Sunday, March 15, 2009

Bio-phobia

There are many approaches to writing a band bio. Almost all of them are awful. This awareness makes facing this task myself very difficult. It's a complicating factor to the already appalling general prospect of writing vaguely self-aggrandising stuff about oneself. I deeply fear CV writing. I'd rather spend an extra day subsisting on Cruskits and watered down English Marmite than have to describe my transferable skills. It is a personality flaw.

Here is a bio for a band called Flow. This minor masterpiece combines touching personal details and an interesting present-tense approach, combined with imperative credibility-by-association details which may allow an unestablished act to break through into the pantheon of mainstream acceptability and radio play on the Edge, were it not for the crucial undermining detail – the setting – Pukekohe. A rural service town 50 km south of Auckland, it has a population of 24500. Wikipedia informs me: Up until 2007, the V8 Supercars raced at Pukekohe Park Raceway, it has since moved to Hamilton. Also: The Pukekohe long keeper onion is well known internationally.

Enough tantalising details about the Paris of the South Pacific. Here's Flow on Flow:
So we’re living in London and, the day before our first ever Flow gig, four bombs go off killing 56 people. That rattles the hell out of everyone.

We push on with the show though. And when 150 happy-to-be-alive punters join us, and the venue (The Luminaire in Kilburn) is named Time Out magazine’s ‘Live Venue of the Year’ not long after, doors open.

We play in the UK with betchadupa, Kate Nash (who later has a UK no.1 album), Nathan King and at a festival with Breaks Co-Op. We get flown out to perform on the Greek Island of Mykonos too. But after a while the Kiwis in the band want to head home. London is cold and busy and our mums live in Pukekohe. There are tears, tough-guy mate’s tears, as the Kiwi and British bits of the band part.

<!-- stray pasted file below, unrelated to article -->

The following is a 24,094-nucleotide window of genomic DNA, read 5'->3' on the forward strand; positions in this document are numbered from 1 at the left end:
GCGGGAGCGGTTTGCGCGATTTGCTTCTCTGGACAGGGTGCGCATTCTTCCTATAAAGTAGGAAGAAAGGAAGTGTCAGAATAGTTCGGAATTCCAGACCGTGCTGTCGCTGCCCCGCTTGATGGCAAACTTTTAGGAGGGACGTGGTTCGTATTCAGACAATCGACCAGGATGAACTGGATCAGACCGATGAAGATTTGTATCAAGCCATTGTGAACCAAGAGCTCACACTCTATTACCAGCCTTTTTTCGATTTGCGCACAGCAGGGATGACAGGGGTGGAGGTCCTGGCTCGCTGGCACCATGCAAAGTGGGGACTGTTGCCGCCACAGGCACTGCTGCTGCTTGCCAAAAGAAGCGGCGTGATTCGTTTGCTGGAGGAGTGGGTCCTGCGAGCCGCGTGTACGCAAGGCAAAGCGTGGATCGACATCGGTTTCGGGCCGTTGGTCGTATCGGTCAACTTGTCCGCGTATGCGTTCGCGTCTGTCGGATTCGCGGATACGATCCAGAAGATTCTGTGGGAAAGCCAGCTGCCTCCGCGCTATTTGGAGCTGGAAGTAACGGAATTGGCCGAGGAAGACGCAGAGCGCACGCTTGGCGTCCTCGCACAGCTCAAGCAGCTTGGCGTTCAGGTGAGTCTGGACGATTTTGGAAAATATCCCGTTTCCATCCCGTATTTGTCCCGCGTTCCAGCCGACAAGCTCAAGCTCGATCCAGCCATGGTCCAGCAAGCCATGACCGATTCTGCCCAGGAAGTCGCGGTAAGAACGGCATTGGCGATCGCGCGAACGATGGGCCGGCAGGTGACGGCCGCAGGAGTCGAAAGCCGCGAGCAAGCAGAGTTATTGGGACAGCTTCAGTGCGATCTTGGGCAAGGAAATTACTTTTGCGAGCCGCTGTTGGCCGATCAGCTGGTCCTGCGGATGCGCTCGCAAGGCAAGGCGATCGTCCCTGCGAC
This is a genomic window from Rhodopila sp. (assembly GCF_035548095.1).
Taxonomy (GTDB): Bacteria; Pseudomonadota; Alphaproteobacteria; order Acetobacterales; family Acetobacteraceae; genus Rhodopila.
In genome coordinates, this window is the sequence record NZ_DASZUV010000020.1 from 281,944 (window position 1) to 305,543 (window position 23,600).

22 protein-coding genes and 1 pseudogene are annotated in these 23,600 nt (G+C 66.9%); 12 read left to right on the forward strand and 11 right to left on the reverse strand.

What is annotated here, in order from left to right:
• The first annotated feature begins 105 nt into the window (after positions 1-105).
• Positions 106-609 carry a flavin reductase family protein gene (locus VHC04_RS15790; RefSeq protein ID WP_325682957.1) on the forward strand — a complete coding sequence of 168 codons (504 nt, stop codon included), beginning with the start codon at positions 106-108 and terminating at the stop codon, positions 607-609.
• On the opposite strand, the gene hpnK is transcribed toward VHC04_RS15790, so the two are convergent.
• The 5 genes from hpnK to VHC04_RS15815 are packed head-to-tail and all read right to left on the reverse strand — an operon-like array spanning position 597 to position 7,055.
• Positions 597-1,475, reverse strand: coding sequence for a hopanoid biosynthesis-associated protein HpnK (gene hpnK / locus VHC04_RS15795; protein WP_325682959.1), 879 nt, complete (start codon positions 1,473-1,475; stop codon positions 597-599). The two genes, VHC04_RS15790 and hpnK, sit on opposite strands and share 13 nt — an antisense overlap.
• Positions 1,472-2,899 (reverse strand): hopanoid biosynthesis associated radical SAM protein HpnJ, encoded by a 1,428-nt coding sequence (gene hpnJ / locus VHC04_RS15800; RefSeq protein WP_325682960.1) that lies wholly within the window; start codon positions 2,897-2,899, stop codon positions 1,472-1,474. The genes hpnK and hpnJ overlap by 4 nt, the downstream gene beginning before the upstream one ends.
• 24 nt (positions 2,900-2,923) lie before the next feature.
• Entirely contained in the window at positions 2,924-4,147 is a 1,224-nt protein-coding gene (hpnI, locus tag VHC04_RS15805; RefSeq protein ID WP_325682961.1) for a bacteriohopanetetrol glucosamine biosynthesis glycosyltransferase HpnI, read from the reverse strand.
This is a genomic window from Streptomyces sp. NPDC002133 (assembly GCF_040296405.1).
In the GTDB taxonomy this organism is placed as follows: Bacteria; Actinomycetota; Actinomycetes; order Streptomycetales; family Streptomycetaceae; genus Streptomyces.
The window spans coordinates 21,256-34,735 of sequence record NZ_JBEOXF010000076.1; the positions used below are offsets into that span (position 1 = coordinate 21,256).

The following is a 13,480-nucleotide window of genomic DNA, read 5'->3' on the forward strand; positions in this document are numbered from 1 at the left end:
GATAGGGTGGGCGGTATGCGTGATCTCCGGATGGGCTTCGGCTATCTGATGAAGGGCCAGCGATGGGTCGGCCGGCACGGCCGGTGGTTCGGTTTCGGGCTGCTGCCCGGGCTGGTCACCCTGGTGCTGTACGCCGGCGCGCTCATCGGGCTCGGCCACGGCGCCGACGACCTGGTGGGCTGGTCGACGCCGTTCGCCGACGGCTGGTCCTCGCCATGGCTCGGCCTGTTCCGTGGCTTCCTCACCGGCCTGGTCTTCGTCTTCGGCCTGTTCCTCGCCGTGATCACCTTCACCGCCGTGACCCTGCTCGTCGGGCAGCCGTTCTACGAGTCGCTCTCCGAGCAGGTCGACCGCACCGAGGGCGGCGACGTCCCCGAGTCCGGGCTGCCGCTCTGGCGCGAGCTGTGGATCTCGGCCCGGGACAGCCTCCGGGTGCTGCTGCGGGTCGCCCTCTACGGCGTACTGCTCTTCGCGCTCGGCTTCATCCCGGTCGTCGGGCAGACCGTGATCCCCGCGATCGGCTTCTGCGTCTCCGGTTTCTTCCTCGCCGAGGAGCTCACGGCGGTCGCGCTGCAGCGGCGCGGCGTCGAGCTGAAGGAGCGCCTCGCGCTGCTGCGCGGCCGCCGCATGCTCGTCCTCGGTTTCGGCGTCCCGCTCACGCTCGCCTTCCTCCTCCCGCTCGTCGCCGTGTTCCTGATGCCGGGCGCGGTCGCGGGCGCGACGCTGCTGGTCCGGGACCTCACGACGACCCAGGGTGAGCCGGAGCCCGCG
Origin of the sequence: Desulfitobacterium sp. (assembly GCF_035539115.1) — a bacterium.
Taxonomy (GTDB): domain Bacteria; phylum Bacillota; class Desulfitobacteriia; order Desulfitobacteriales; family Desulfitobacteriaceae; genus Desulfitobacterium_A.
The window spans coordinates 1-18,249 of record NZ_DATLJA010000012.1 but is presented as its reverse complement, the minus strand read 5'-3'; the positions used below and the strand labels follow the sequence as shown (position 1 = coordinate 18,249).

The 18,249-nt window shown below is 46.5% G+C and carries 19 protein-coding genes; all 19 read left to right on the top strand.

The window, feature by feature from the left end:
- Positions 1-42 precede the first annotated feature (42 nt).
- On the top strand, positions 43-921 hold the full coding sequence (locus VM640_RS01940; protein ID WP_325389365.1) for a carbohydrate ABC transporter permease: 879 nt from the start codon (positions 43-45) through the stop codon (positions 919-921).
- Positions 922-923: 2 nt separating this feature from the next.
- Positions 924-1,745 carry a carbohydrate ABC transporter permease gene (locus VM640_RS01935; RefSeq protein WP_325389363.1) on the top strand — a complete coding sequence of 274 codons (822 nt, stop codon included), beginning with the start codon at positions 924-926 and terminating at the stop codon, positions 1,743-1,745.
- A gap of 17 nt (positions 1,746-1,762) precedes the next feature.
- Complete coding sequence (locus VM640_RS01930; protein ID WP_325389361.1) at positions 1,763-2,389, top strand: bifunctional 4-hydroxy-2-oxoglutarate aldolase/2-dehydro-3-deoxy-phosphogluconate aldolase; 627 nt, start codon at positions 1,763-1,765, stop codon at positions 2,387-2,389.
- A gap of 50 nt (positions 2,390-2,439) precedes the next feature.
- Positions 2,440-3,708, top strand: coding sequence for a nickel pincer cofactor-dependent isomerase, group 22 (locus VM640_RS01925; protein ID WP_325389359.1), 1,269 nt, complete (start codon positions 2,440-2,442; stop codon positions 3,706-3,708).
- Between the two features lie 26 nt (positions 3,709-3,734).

With new recruits on board back in New Zealand, we make our debut at the Pohutukawa Festival with Pluto and Goldenhorse in late 2006. Over 300 people are at our first Pukekohe gig a few months later. We go on to have Jason Kerrison, Jayson Norris, Luke Thompson and Jonny Love out to perform with us in Pukekohe, we support Jordan Luck at Mangawhai Tavern, we tour with Fuser and Faster She Said, and we appear on the telly (Nightline and The Verona Sessions) and the radio (where Caley gives Nathan King a hiding on Pop! Goes The Weasel).

The band’s musical roots broaden in NZ with Todd (vocals/guitar) running Acoustic Edge, which is perhaps the leading singer/songwriter night in South Auckland, and Caley (guitar) putting on shows, for the likes of Greg Johnson and Goldenhorse, through his company My New Favourite.

But Flow is where the real energy is driven. And with our first professional recordings in the bag, it’s time to see what the world makes of them.


So, it's all good for Flow down in Deep South Auckland, and it would be churlish and nasty to bitch, but this is definitely not an approach I can ape with the dreaded Lawrence Arabia bio. Perhaps I could dredge up the time I gave Andrew Fagan an ass-whuppin' on Pop! Goes The Weasel...?


Greg Johnson is a household name in his home country of New Zealand, where he has had multiple Gold and Platinum selling albums on the EMI/Capitol Label. When not touring he lives in Los Angeles where he writes, records and produces for himself and others.

A prolific and gifted songwriter with eight studio albums to date he has won numerous New Zealand music awards including the prestigious APRA (Australasian ASCAP) Silver Scroll for songwriting. Johnson moves with ease between the piano, trumpet and guitar and his concerts are heavily influenced by his early musical days as a nightclub singer and raconteur. Filling everything from Opera Houses and Theatres to intimate clubs when he tours down-under he also performs select smaller venues in the USA, Australia, Ireland and UK .

His music has been featured in a variety of Television and film including “The Hills”, “Highschool Reunion”, “Road Rules”, “Outrageous Fortune”, “Mysterious Ways”, “Beautiful People” and the Movies "Last Chance Harvey" (2009) starring Dustin Hoffman and Emma Thompson, “50 Pills” (2007) and “Entry Level” (2008).